Johnson & Johnson (NYSE: JNJ) reported more MedTech growth as its fourth-quarter results came in slightly ahead of the consensus forecast.
Shares of JNJ were down more than 2% to $158.68 apiece in morning trading. MassDevice‘s MedTech 100 Index was down slightly.
The New Brunswick, New Jersey-based company posted profits of $4.1 billion. That equals $1.70 per share on sales of $21.4 billion for the three months ended Jan. 1, 2024. Johnson & Johnson recorded a 28% bottom-line gain on sales growth of 7.3%.
Adjusted to exclude one-time items, earnings per share totaled $2.29. That landed a penny ahead of expectations on Wall Street. Sales also topped projections as analysts expected revenues totaling $20.99 billion.
“Johnson & Johnson’s full year 2023 results reflect the breadth and competitiveness of our business and our relentless focus on delivering for patients,” Joaquin Duato, chair and CEO, said in a news release. “We have entered 2024 from a position of strength, and I am confident in our ability to lead the next wave of health innovation.”
MedTech sales of $7.7 billion marked 13.3% year-over-year growth for the quarter. Johnson & Johnson recorded $30.4 billion in MedTech sales for the full year, representing 10.8% growth. The acquisition of Abiomed contributed 4.7% growth in sales as well.
On the company’s fourth-quarter earnings call, Duato noted highlights in the quarter, including positive updates for the Ottava surgical robot platform, the acquisition of Laminar to enter the left atrial appendage space, and positive pulsed field ablation updates from the company’s Biosense Webster unit.
Duato recently shared that he expects new products to drive Johnson & Johnson MedTech’s growth in the future.
“We are accelerating growth through commercial execution, differentiated innovation and moving into higher-growth markets, Duato said on the call. “At the same time, we are making strong progress in our pipeline. … As we look ahead, I have never been more excited about the future of our business.”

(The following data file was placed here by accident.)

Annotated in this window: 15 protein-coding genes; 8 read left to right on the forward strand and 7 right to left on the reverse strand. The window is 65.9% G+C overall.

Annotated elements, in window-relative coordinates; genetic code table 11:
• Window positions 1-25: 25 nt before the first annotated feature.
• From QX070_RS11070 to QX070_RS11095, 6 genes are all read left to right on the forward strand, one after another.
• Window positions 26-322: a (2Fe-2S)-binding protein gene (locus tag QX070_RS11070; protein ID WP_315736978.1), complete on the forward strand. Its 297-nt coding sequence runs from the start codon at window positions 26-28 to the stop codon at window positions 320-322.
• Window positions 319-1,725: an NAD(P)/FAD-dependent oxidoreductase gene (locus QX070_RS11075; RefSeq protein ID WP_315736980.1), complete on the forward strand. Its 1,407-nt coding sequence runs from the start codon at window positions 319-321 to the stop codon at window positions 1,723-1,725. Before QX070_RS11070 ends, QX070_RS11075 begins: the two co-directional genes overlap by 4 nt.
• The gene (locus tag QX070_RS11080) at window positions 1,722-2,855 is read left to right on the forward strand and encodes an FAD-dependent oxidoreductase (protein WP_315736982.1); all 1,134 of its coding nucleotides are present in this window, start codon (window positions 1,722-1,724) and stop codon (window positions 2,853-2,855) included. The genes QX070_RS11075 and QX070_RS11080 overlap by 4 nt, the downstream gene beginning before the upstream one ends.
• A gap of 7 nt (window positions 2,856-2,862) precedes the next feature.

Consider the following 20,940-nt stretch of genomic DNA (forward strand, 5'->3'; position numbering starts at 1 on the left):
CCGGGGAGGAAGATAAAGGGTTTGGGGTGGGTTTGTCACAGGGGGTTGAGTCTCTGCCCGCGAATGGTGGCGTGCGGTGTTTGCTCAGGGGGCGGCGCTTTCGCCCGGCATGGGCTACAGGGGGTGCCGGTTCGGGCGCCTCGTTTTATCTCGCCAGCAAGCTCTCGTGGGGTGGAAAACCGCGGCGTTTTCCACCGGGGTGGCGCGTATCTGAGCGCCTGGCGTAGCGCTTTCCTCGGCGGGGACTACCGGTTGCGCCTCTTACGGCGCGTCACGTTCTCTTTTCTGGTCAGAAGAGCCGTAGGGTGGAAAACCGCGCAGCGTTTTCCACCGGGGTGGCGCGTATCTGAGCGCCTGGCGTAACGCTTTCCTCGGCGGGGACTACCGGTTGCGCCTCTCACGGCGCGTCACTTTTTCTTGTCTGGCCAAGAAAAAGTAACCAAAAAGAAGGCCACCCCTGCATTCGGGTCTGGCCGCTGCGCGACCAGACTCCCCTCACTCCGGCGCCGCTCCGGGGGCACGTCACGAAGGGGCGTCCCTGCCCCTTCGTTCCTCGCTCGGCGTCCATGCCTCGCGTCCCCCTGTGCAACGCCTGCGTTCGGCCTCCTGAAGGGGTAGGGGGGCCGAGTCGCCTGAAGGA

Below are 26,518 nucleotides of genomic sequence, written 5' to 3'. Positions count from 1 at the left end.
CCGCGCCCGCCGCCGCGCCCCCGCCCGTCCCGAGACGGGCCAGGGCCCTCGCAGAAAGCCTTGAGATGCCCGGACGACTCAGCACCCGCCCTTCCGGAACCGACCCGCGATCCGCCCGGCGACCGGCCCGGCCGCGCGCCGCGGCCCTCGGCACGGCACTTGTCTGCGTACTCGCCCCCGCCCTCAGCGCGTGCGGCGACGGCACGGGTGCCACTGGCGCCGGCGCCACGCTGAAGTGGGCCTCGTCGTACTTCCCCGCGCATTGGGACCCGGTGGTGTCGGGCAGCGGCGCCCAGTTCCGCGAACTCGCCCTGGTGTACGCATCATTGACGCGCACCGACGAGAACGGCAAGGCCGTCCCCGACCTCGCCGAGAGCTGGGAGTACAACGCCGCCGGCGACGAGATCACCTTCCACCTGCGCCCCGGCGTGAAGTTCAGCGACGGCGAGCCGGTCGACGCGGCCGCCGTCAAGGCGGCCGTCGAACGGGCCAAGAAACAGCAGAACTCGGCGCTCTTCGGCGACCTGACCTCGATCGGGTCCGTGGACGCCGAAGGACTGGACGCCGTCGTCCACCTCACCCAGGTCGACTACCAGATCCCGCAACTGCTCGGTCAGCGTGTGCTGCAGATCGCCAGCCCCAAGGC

Johnson & Johnson expects 2024 revenues to grow 5%-6% to $88.2 billion to $89 billion. It projects adjusted EPS between $10.55 and $10.75 for the year.
J&J talks M&A following Abiomed success
Joseph Wolk, Johnson & Johnson EVP and CFO, was asked on the earnings call about the company’s “appetite” toward M&A.
“We are very well-positioned to continue to entertain many types of deals,” Wolk said. “We have the parameters of making sure they’re a strategic fit. … Familiarity with the space has proven to be our most successful platform. We want to make sure we’re earning a fair return to compensate shareholders.”
Wolk said the Abiomed acquisition has already surpassed internal deal models and performed better than Wall Street’s expectations. He also touted the company’s cash outlay on smaller licensing partnerships and deals, highlighting the variety in Johnson & Johnson’s M&A and investment portfolio.
“We are agnostic to sector and agnostic to size,” Duato noted. “Our preference is to be in a radius in which we have internal capabilities. [We also look at] know-how and go into products that represent significant progress from the point of view of improving the current standard of care and that are first-in-class and best-in-class.”
Electrophysiology helps to drive growth
Johnson & Johnson reported the MedTech growth was driven primarily by electrophysiology products. The company also pointed to contact lenses, wound closure products and biosurgery solutions. However, Duato centered on the EP work done at Biosense Webster as a key part of the company’s business.
Carto 3, the latest mapping system from the EP unit, is a key part of the several catheter-based products coming out of that business, Duato said.
“We have a strong leadership in electrophysiology and 20 years of understanding this field,” he said. “When it comes to our strategy in cardiac ablation, we have multiple, but one is our Carto mapping system. That is a fundamental pillar.”
Another focal point for the EP business is the Varipulse system, which just received Japanese approval. The company also submitted Varipulse for the CE mark and expects to also submit it to the FDA in 2024.
Varipulse is Johnson & Johnson’s answer to the pulsed field ablation (PFA) competition that continues to heat up. Last month, Medtronic became the first company to win an FDA nod for PFA to treat paroxysmal and persistent AFib. Boston Scientific just this month said it expects FDA approval for its Farapulse PFA system in the first quarter of 2024.
Duato says Varipulse offers workflow and procedural efficiency, while the company also offers dual-energy catheters that gives electrophysiologists options while still influencing PFA adoption.
“It’s key for us to have a workflow that enables the type of progress that electrophysiologists are already used to,” Duato said. “Our suite of catheters is going to be, from day one, fully integrated. … We’re very positive about our growth in 2024 based on the strength we have in this area, and we’re positive about the outlook of our ablation business moving forward.”